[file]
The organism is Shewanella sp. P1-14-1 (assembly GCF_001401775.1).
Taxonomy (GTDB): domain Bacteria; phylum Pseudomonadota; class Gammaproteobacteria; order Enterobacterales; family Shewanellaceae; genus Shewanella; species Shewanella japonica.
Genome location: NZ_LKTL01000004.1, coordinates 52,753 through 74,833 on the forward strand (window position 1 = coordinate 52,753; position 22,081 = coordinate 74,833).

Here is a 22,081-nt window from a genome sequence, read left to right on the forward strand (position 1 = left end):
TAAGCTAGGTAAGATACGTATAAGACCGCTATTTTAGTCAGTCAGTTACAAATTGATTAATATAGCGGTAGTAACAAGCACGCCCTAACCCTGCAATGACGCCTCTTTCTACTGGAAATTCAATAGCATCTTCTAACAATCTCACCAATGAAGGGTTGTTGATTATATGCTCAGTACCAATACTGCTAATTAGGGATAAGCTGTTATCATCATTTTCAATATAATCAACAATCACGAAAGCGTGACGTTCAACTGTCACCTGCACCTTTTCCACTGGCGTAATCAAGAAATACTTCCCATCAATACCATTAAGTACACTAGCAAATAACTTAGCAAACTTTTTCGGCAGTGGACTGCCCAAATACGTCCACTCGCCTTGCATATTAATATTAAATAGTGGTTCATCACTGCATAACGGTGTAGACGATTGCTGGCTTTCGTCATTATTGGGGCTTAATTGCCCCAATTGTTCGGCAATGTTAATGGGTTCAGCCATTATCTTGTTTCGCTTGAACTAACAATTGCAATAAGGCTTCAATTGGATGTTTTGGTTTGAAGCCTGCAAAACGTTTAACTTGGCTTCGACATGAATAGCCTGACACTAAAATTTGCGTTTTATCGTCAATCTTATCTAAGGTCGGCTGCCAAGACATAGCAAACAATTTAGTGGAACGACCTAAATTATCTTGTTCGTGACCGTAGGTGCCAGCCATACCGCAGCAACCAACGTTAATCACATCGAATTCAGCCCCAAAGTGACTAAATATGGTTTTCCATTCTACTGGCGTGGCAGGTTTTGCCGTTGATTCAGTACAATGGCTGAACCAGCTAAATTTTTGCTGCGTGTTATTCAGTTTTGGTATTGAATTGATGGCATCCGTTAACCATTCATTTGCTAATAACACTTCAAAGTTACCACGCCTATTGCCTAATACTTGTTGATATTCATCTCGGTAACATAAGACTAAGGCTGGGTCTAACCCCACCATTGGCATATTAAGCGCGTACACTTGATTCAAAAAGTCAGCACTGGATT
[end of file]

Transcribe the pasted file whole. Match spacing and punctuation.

The organism is Shewanella sp. P1-14-1 (assembly GCF_001401775.1).
Taxonomy (GTDB): domain Bacteria; phylum Pseudomonadota; class Gammaproteobacteria; order Enterobacterales; family Shewanellaceae; genus Shewanella; species Shewanella japonica.
Genome location: NZ_LKTL01000004.1, coordinates 52,753 through 74,833 on the forward strand (window position 1 = coordinate 52,753; position 22,081 = coordinate 74,833).

Here is a 22,081-nt window from a genome sequence, read left to right on the forward strand (position 1 = left end):
TAAGCTAGGTAAGATACGTATAAGACCGCTATTTTAGTCAGTCAGTTACAAATTGATTAATATAGCGGTAGTAACAAGCACGCCCTAACCCTGCAATGACGCCTCTTTCTACTGGAAATTCAATAGCATCTTCTAACAATCTCACCAATGAAGGGTTGTTGATTATATGCTCAGTACCAATACTGCTAATTAGGGATAAGCTGTTATCATCATTTTCAATATAATCAACAATCACGAAAGCGTGACGTTCAACTGTCACCTGCACCTTTTCCACTGGCGTAATCAAGAAATACTTCCCATCAATACCATTAAGTACACTAGCAAATAACTTAGCAAACTTTTTCGGCAGTGGACTGCCCAAATACGTCCACTCGCCTTGCATATTAATATTAAATAGTGGTTCATCACTGCATAACGGTGTAGACGATTGCTGGCTTTCGTCATTATTGGGGCTTAATTGCCCCAATTGTTCGGCAATGTTAATGGGTTCAGCCATTATCTTGTTTCGCTTGAACTAACAATTGCAATAAGGCTTCAATTGGATGTTTTGGTTTGAAGCCTGCAAAACGTTTAACTTGGCTTCGACATGAATAGCCTGACACTAAAATTTGCGTTTTATCGTCAATCTTATCTAAGGTCGGCTGCCAAGACATAGCAAACAATTTAGTGGAACGACCTAAATTATCTTGTTCGTGACCGTAGGTGCCAGCCATACCGCAGCAACCAACGTTAATCACATCGAATTCAGCCCCAAAGTGACTAAATATGGTTTTCCATTCTACTGGCGTGGCAGGTTTTGCCGTTGATTCAGTACAATGGCTGAACCAGCTAAATTTTTGCTGCGTGTTATTCAGTTTTGGTATTGAATTGATGGCATCCGTTAACCATTCATTTGCTAATAACACTTCAAAGTTACCACGCCTATTGCCTAATACTTGTTGATATTCATCTCGGTAACATAAGACTAAGGCTGGGTCTAACCCCACCATTGGCATATTAAGCGCGTACACTTGATTCAAAAAGTCAGCACTGGATT